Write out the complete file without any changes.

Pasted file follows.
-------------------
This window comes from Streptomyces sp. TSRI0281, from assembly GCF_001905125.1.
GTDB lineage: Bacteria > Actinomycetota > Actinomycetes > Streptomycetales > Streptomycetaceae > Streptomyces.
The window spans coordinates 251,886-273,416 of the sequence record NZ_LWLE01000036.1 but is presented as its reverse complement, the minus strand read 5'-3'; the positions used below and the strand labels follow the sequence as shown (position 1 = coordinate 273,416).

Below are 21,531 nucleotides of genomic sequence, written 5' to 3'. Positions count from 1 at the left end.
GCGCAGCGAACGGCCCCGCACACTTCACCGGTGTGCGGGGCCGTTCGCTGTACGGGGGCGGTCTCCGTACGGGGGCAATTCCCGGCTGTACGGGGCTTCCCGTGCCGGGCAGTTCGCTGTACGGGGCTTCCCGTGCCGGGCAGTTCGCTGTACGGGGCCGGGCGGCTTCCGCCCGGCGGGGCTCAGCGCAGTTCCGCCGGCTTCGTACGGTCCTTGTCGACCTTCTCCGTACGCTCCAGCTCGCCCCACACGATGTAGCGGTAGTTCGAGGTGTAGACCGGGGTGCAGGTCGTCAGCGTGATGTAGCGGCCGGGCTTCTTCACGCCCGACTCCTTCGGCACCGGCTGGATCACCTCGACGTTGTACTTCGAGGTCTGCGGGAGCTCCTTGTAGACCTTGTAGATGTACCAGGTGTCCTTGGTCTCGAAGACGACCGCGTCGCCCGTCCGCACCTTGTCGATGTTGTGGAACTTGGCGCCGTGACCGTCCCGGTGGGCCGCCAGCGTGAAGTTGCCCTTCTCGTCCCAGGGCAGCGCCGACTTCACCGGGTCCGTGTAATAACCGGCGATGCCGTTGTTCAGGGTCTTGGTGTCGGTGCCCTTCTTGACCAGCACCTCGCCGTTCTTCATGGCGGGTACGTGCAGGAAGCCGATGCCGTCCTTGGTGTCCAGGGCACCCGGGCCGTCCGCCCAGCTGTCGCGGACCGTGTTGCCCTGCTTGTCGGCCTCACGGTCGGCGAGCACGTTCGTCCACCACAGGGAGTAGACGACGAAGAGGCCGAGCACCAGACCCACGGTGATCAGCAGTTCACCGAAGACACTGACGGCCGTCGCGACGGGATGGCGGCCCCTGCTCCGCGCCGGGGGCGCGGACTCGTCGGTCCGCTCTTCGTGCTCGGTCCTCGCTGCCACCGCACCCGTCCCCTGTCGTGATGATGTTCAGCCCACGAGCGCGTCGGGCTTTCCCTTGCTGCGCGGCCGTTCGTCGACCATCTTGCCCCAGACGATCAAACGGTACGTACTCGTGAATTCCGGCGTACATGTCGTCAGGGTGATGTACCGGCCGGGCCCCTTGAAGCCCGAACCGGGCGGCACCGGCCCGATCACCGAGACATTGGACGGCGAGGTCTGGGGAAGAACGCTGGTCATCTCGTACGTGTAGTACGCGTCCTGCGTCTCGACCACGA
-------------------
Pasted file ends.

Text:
This window comes from Streptomyces sp. TSRI0281, from assembly GCF_001905125.1.
GTDB lineage: Bacteria > Actinomycetota > Actinomycetes > Streptomycetales > Streptomycetaceae > Streptomyces.
The window spans coordinates 251,886-273,416 of the sequence record NZ_LWLE01000036.1 but is presented as its reverse complement, the minus strand read 5'-3'; the positions used below and the strand labels follow the sequence as shown (position 1 = coordinate 273,416).

Below are 21,531 nucleotides of genomic sequence, written 5' to 3'. Positions count from 1 at the left end.
GCGCAGCGAACGGCCCCGCACACTTCACCGGTGTGCGGGGCCGTTCGCTGTACGGGGGCGGTCTCCGTACGGGGGCAATTCCCGGCTGTACGGGGCTTCCCGTGCCGGGCAGTTCGCTGTACGGGGCTTCCCGTGCCGGGCAGTTCGCTGTACGGGGCCGGGCGGCTTCCGCCCGGCGGGGCTCAGCGCAGTTCCGCCGGCTTCGTACGGTCCTTGTCGACCTTCTCCGTACGCTCCAGCTCGCCCCACACGATGTAGCGGTAGTTCGAGGTGTAGACCGGGGTGCAGGTCGTCAGCGTGATGTAGCGGCCGGGCTTCTTCACGCCCGACTCCTTCGGCACCGGCTGGATCACCTCGACGTTGTACTTCGAGGTCTGCGGGAGCTCCTTGTAGACCTTGTAGATGTACCAGGTGTCCTTGGTCTCGAAGACGACCGCGTCGCCCGTCCGCACCTTGTCGATGTTGTGGAACTTGGCGCCGTGACCGTCCCGGTGGGCCGCCAGCGTGAAGTTGCCCTTCTCGTCCCAGGGCAGCGCCGACTTCACCGGGTCCGTGTAATAACCGGCGATGCCGTTGTTCAGGGTCTTGGTGTCGGTGCCCTTCTTGACCAGCACCTCGCCGTTCTTCATGGCGGGTACGTGCAGGAAGCCGATGCCGTCCTTGGTGTCCAGGGCACCCGGGCCGTCCGCCCAGCTGTCGCGGACCGTGTTGCCCTGCTTGTCGGCCTCACGGTCGGCGAGCACGTTCGTCCACCACAGGGAGTAGACGACGAAGAGGCCGAGCACCAGACCCACGGTGATCAGCAGTTCACCGAAGACACTGACGGCCGTCGCGACGGGATGGCGGCCCCTGCTCCGCGCCGGGGGCGCGGACTCGTCGGTCCGCTCTTCGTGCTCGGTCCTCGCTGCCACCGCACCCGTCCCCTGTCGTGATGATGTTCAGCCCACGAGCGCGTCGGGCTTTCCCTTGCTGCGCGGCCGTTCGTCGACCATCTTGCCCCAGACGATCAAACGGTACGTACTCGTGAATTCCGGCGTACATGTCGTCAGGGTGATGTACCGGCCGGGCCCCTTGAAGCCCGAACCGGGCGGCACCGGCCCGATCACCGAGACATTGGACGGCGAGGTCTGGGGAAGAACGCTGGTCATCTCGTACGTGTAGTACGCGTCCTGCGTCTCGACCACGA